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ADAPT THIS: “The Light” by Nathan Edmondson & Brett Weldele

ADAPT THIS: “The Light” by Nathan Edmondson & Brett Weldele (photo)

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With Hollywood turning more of its attention to the world of graphic novels for inspiration, I’ll cast the spotlight on a new comic book each week that has the potential to pack a theater or keep you glued to your television screens. At the end of some “Adapt This” columns, you’ll also find thoughts from the industry’s top comic creators about the books they’d like to see make the jump from page to screen.

This Week’s Book: The Light by Nathan Edmondson and Brett Weldele

The Premise: What if the light was your enemy and the darkness was your only safe haven? When something begins causing anyone who looks into the light to spontaneously combust, an unemployed welder and his teenage daughter set off across Oregon to escape the dangers of an artificially illuminated world. What they soon find out is that the light isn’t the only threat that’s out there.

The Pitch: It goes without saying that a compelling sci-fi thriller that doesn’t require much in the way of creature effects or computer-generated elements is bound to be appealing for studios. Match that with a tense narrative that propels its characters forward at a frantic pace, and it’s easy to why a story like The Light could make a great movie.

In many ways, Edmondson’s story is a lot like Stephen King‘s The Mist, with the main characters facing danger from both the mysterious, external forces out to get them and their fellow humans dealing with this deadly scenario. Coyle, the main character, is an unlikely hero thrust into a situation he clearly has no idea how to handle — forced to play the roles of father and protector for his daughter, and someone who’s looked to for guidance by other people.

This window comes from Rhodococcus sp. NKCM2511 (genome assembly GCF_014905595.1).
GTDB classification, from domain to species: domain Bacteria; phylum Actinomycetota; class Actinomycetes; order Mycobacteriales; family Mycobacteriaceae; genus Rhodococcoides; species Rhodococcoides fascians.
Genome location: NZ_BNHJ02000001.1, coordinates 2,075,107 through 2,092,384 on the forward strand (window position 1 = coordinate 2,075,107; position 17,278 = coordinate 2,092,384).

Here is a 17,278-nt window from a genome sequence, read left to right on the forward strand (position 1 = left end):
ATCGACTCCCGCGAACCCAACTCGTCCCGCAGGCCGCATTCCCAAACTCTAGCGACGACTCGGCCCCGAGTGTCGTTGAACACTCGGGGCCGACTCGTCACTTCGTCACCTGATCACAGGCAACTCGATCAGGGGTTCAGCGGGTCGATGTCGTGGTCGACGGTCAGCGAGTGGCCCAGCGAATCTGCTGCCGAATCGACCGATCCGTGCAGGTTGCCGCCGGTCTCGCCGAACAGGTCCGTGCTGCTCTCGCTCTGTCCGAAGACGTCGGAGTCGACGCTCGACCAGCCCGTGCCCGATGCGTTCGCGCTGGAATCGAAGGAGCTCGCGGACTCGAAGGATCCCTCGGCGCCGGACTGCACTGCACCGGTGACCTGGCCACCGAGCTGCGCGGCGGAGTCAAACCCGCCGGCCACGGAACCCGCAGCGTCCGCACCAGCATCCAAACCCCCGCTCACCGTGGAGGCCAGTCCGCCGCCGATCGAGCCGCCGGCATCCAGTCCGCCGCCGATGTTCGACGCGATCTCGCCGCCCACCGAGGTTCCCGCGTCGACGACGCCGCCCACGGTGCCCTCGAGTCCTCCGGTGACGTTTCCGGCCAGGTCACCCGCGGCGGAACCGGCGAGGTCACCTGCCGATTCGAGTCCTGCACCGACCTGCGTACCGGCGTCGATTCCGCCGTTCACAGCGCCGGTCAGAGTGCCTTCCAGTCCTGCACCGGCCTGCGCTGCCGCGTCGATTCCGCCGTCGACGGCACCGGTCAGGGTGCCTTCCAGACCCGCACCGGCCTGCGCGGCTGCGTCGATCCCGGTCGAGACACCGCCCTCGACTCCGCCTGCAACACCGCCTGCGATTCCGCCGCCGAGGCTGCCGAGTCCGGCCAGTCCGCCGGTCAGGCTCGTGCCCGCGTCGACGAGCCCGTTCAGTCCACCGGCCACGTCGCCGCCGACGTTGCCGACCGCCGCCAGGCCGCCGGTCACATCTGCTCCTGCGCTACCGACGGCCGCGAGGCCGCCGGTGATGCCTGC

A film based on The Light could also provide a nice showpiece for an actor looking to establish his leading-man credibility, as the lack of any major “creatures” leaves the lead actors responsible for conveying the fear, tension, and various other emotions spawned by their characters’ predicament. And while there is some visual element to the “villain” of the story, The Light is the sort of horror story that relies more on its cast and director’s skills (and audience’s imagination) than what appears on the screen.

The Closing Argument: While some might compare it to the upcoming alien invasion film “The Darkest Hour,” a movie based on The Light would offer a decidedly more personal take on the “light is your enemy” tale, with more attention paid to the father-daughter relationship of its main characters than the special-effects elements. The Light is as much a psychological thriller as it is a sci-fi or supernatural horror story. Given the dramatic responsibility of the lead roles, it’s the sort of project that would showcase actors’ talents instead of hiding their shortfalls behind flashy effects.

And while that’s all well and good, the story behind The Light is the sort that will keep its audience on the edge of their seats, terrified by what the story might hold, and making a conscious effort to sleep with all of the lights off for a few nights.